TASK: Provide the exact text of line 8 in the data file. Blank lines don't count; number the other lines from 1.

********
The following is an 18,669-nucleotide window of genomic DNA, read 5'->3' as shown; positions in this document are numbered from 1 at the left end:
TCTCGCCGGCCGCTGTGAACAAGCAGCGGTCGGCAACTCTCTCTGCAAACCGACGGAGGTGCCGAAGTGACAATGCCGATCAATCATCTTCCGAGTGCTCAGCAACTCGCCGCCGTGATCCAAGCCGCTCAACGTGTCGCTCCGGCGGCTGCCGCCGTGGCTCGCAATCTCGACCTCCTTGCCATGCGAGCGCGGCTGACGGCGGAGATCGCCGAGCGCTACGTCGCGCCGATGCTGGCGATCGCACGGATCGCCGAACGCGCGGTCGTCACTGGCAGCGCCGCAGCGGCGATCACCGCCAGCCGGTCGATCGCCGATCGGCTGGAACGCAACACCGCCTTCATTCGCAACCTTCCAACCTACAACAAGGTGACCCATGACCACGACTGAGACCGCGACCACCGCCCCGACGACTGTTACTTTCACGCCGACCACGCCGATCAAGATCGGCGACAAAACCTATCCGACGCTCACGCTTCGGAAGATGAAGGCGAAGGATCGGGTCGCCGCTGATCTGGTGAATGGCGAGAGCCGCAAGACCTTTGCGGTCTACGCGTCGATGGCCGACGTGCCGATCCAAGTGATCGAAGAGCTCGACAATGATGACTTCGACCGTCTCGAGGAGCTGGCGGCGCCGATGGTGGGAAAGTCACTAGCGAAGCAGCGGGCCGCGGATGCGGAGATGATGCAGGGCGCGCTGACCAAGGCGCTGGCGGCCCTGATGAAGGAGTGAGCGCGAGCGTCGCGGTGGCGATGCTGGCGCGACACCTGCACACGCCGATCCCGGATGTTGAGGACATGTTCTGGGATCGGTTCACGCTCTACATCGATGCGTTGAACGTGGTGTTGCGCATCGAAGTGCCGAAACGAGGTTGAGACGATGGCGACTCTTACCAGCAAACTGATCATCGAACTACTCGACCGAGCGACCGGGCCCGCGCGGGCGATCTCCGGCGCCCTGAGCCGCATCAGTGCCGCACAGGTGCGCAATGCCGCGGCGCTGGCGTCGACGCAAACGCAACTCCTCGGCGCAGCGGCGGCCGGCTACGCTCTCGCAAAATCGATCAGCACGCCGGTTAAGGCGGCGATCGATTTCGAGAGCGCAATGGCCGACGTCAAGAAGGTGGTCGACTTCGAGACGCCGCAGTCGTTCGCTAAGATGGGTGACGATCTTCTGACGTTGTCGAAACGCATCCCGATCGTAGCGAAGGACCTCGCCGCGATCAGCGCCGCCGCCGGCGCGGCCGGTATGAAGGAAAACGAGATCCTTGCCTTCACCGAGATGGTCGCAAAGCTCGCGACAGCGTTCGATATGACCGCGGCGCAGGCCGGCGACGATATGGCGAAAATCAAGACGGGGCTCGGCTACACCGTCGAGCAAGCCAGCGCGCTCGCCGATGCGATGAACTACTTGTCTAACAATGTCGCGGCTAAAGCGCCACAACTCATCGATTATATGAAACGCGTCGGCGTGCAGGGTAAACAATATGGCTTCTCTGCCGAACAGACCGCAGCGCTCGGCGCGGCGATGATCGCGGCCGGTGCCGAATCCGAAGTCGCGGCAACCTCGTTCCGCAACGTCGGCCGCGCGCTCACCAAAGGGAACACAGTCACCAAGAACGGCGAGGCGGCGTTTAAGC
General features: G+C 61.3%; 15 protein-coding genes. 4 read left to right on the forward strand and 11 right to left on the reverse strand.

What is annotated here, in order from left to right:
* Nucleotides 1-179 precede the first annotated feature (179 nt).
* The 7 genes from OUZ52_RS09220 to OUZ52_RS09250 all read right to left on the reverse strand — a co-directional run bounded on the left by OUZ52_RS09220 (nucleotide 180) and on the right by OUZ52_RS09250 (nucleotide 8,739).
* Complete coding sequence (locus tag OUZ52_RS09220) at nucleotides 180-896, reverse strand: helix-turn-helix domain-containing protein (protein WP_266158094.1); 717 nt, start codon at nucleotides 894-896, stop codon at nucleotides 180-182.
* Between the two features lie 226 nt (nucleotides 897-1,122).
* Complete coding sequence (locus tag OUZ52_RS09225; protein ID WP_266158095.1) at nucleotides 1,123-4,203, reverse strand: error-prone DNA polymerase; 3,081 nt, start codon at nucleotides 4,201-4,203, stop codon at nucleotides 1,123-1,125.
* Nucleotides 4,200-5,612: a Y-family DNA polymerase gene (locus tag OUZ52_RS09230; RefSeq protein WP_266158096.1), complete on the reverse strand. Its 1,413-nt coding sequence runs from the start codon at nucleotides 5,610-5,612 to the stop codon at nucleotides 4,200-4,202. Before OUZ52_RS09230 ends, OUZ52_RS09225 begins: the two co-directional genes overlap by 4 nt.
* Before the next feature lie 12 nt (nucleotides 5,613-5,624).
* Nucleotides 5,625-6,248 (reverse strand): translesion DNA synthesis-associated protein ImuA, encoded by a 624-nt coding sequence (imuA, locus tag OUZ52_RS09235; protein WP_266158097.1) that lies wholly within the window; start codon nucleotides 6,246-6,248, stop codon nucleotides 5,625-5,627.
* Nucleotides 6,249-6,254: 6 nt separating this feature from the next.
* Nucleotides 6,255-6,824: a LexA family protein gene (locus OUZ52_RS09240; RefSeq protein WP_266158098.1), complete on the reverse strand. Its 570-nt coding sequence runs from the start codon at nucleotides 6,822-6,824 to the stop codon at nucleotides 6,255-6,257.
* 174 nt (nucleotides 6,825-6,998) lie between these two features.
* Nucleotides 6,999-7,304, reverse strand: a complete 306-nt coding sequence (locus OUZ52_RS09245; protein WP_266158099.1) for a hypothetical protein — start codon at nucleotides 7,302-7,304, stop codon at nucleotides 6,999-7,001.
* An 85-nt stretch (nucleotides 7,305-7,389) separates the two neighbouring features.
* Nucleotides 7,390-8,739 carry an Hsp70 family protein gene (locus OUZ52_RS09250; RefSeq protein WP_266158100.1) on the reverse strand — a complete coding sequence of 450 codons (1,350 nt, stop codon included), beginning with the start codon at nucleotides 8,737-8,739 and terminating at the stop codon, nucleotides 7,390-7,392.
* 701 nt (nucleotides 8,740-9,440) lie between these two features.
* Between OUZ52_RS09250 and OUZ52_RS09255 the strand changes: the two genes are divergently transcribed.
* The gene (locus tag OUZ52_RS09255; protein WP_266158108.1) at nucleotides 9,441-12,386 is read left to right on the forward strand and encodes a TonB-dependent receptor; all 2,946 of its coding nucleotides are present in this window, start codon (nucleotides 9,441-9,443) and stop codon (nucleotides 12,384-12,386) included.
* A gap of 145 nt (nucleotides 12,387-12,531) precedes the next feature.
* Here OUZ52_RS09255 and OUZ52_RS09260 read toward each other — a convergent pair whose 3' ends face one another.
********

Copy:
* Between the two features lie 226 nt (nucleotides 897-1,122).